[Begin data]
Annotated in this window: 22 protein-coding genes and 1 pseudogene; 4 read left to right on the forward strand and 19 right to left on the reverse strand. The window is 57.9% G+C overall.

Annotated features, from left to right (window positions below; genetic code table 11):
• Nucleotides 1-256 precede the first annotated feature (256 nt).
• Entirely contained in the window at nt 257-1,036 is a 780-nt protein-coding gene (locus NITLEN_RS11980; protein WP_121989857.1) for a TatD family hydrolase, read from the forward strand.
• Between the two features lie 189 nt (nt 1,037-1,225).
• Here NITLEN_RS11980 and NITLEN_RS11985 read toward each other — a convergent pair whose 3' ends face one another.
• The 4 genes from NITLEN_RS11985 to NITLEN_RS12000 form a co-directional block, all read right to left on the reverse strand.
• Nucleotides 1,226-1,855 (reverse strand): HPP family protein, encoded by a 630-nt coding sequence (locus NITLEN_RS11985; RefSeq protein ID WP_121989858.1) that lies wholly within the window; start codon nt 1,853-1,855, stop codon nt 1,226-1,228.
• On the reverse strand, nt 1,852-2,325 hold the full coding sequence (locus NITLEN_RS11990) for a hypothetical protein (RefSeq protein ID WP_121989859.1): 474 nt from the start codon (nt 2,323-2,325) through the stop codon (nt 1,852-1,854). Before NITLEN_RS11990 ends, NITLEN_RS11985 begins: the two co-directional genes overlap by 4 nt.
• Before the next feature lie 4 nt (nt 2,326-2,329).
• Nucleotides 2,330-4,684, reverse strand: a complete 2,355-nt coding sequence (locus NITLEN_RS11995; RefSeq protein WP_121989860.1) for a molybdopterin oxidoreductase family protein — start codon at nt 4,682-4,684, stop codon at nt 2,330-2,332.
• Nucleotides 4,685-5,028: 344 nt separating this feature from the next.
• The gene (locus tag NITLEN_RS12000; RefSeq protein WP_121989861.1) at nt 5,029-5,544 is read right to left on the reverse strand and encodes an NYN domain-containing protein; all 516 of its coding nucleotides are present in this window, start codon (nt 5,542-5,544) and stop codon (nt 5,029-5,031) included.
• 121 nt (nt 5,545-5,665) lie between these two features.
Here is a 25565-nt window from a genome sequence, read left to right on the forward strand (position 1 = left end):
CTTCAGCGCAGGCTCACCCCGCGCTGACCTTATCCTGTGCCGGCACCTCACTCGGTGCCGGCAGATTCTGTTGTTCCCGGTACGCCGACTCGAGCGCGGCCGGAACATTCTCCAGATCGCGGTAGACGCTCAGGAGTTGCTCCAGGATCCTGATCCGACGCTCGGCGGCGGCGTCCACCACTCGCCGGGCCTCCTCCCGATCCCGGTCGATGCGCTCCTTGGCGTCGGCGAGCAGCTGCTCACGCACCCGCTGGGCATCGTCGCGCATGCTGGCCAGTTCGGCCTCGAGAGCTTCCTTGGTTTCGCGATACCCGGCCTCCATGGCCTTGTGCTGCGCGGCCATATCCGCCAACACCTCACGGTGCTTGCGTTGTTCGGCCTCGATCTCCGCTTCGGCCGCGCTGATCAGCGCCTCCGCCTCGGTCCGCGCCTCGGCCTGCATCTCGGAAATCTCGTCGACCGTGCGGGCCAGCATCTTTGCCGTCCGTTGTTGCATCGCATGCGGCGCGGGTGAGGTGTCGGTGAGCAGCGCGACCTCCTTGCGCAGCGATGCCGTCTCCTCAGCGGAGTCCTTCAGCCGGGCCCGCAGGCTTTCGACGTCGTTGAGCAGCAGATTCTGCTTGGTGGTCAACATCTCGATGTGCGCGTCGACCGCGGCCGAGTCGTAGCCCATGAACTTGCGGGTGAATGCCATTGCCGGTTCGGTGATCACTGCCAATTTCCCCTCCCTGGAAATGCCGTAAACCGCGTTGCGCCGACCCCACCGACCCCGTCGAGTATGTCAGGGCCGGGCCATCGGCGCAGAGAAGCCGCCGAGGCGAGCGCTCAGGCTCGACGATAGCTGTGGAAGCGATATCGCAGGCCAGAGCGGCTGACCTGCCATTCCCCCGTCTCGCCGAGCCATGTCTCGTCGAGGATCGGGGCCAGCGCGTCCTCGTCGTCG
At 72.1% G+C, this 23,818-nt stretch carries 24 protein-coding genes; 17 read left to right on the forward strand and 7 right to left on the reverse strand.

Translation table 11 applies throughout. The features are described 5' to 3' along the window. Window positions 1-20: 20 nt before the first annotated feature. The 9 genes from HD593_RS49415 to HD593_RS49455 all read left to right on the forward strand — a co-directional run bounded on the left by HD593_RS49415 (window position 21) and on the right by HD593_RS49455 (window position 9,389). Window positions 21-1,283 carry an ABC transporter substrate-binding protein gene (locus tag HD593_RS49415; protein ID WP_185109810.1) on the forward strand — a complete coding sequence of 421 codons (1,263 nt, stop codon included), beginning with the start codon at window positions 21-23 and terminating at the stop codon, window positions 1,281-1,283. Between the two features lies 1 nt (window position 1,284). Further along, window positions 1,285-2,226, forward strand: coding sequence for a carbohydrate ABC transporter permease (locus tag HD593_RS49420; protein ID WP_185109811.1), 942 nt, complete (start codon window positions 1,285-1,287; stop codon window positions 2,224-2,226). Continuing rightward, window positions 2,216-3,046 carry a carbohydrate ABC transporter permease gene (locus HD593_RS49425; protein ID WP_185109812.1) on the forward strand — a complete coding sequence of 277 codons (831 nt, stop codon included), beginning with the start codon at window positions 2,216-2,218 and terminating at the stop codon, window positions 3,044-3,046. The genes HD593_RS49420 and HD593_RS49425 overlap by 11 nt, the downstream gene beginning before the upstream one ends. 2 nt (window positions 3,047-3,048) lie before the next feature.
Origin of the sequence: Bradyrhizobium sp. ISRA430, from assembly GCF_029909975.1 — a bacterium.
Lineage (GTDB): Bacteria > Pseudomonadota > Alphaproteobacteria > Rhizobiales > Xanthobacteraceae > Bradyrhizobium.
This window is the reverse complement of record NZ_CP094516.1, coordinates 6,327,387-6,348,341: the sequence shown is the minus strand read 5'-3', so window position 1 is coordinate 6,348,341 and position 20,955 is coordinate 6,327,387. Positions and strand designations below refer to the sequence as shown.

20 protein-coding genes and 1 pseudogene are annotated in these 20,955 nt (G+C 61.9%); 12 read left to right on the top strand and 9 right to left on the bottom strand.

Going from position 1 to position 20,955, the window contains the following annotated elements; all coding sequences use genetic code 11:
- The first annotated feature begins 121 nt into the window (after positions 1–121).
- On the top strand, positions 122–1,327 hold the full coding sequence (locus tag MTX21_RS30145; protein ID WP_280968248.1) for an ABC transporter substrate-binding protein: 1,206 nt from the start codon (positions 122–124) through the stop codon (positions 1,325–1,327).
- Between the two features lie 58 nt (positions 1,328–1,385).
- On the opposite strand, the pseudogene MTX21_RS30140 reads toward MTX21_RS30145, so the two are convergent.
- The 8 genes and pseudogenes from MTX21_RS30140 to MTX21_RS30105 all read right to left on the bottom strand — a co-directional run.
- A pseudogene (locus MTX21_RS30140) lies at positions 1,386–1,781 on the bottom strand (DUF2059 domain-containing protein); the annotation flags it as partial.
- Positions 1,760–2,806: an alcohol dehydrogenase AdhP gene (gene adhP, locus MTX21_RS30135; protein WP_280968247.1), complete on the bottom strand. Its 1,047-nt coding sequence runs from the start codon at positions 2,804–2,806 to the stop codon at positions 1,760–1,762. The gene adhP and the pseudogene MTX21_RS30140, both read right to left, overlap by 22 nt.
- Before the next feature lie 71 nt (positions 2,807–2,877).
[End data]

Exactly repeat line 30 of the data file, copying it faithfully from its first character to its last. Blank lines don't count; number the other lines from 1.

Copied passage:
- Positions 1,760–2,806: an alcohol dehydrogenase AdhP gene (gene adhP, locus MTX21_RS30135; protein WP_280968247.1), complete on the bottom strand. Its 1,047-nt coding sequence runs from the start codon at positions 2,804–2,806 to the stop codon at positions 1,760–1,762. The gene adhP and the pseudogene MTX21_RS30140, both read right to left, overlap by 22 nt.